The Beatles, Met Stadium, 1965. Historical, hysterical but hopelessly brief and sonically inadequate.

Allman Brothers/Poco/Little Richard/It's a Beautiful Day, Midway Stadium, 1971. Duane Allman and Dicky Betts in a great jam band before the term was coined -- plus a rock pioneer, in St. Paul's old park.

The Band/Muddy Waters/John Sebastian/Free/Butterfield Blues Band/Delaney & Bonnie, Midway Stadium, 1971. A great band at its peak, a still reliable blues giant and a loaded concertgoer who fell or jumped off a light post.

Eagles/Steve Miller/Pablo Cruise, Met Stadium, 1978. A steady rain couldn't dampen the enthusiasm of a record 65,000 fans squeezed into the Twins' old park. With the Eagles, guitarist Joe Walsh emerged as unreluctant star, bringing animation and a rock 'n' roll spirit; it was an impassioned effort by a band not known for onstage passion.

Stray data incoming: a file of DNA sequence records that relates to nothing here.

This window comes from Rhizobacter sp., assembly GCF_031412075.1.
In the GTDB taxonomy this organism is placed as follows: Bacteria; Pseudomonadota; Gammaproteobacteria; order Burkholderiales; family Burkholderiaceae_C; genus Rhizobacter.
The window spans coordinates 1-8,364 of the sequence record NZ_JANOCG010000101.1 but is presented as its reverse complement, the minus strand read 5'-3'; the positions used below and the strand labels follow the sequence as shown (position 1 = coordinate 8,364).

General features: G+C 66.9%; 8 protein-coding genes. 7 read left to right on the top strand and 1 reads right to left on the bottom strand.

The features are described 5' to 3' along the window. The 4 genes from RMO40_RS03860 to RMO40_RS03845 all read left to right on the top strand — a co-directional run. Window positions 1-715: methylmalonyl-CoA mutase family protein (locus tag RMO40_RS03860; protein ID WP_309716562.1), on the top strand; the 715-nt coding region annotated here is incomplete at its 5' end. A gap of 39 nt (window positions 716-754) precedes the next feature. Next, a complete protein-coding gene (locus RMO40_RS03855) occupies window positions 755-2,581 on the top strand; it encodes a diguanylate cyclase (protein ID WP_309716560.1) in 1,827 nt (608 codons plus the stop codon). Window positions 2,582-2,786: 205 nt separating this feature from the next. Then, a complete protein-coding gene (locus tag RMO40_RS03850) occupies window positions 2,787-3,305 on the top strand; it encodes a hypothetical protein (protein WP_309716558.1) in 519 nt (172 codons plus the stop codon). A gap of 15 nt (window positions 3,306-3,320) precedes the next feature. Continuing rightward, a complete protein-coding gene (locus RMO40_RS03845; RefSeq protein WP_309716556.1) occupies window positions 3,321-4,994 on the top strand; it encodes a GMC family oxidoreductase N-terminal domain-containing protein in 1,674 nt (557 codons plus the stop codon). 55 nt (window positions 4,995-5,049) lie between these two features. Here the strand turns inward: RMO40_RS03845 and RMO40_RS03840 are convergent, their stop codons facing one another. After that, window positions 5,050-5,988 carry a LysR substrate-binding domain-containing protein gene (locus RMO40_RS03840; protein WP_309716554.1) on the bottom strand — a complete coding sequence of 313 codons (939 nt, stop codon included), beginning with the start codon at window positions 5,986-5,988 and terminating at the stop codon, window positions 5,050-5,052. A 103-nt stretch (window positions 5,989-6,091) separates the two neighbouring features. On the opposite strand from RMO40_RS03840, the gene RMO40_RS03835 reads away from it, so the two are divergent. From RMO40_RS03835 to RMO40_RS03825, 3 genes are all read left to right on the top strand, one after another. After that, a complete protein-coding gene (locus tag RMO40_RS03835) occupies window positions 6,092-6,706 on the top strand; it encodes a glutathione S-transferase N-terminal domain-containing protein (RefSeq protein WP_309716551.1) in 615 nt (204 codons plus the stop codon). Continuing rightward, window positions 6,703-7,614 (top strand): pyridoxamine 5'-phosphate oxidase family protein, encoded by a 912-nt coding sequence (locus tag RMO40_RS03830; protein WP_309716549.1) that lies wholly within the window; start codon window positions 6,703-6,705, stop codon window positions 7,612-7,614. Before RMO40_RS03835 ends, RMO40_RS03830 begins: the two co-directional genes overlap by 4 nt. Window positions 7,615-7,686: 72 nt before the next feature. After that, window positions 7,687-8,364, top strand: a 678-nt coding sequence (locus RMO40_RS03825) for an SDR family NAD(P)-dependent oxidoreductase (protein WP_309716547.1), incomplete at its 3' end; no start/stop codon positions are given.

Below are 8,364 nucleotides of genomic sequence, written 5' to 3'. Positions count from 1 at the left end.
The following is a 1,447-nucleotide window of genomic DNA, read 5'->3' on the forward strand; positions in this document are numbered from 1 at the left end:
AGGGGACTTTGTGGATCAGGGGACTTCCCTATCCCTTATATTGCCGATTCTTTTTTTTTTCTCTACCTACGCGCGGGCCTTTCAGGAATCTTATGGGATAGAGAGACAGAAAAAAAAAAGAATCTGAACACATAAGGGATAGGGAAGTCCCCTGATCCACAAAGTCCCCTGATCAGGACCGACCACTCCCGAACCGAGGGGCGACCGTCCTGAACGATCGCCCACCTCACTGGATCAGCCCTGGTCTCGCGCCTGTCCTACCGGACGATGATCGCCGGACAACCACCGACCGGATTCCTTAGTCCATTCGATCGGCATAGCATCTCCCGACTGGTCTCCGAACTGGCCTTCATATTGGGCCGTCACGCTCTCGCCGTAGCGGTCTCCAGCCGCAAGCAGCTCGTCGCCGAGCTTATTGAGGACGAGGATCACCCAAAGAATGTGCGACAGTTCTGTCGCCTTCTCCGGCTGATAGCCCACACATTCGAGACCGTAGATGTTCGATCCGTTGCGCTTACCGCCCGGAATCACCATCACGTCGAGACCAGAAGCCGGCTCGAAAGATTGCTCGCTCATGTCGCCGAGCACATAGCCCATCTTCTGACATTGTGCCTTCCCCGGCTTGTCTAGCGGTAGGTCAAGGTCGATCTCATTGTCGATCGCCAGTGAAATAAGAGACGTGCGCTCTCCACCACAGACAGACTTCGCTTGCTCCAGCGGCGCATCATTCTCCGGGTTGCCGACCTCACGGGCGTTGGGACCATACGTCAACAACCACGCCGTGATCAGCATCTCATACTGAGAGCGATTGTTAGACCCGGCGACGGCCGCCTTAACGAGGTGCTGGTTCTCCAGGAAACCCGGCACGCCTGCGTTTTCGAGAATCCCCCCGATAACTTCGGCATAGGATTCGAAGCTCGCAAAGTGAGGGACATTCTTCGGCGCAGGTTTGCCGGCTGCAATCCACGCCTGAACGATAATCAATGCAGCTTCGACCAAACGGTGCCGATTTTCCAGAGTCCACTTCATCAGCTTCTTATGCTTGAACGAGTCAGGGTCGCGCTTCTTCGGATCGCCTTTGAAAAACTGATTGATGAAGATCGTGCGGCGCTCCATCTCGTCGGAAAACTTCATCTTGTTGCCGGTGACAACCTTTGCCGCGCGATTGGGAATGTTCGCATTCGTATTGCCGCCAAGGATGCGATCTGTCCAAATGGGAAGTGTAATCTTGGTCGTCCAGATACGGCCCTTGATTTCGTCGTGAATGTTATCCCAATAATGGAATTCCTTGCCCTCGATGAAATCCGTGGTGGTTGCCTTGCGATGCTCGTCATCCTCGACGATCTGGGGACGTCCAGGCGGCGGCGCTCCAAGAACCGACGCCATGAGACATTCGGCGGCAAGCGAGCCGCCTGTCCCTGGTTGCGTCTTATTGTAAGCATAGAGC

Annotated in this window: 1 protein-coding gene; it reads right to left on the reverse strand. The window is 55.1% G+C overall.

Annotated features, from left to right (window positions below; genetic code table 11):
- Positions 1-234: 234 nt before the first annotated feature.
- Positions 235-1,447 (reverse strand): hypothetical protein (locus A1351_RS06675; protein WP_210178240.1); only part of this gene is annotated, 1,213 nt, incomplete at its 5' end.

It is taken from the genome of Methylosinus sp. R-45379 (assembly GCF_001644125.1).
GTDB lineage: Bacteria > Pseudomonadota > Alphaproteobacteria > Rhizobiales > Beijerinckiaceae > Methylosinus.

Hootie & the Blowfish, Midway Stadium, 1995. Red-hot, easygoing Hootie was like a lazy, good-time afternoon at a sunny ballpark.

Bob Dylan/Ani DiFranco, Midway Stadium, 1997. The hometowner smiled freely and talked a lot (for him, anyway). Who cares if he didn't play harmonica?

R.E.M., Midway Stadium, 1999. The band was too laid-back, the sound too soft. But the rainstorm that hit during the encore of "The End of the World as We Know It" was a perfect ending.

Area: One festival headlined by Moby & OutKast, Midway Stadium, 2001. A hip, diverse modern-day happening with 11 acts over seven hours. Way cool.

Bob Dylan/Willie Nelson, Midway Stadium, 2005. Dylan's singing was more nuanced, focused and clearer (well, for a nicotine-stained froggy throat) than it had been in years. His revamped band was the most versatile and musical group he'd had in ages.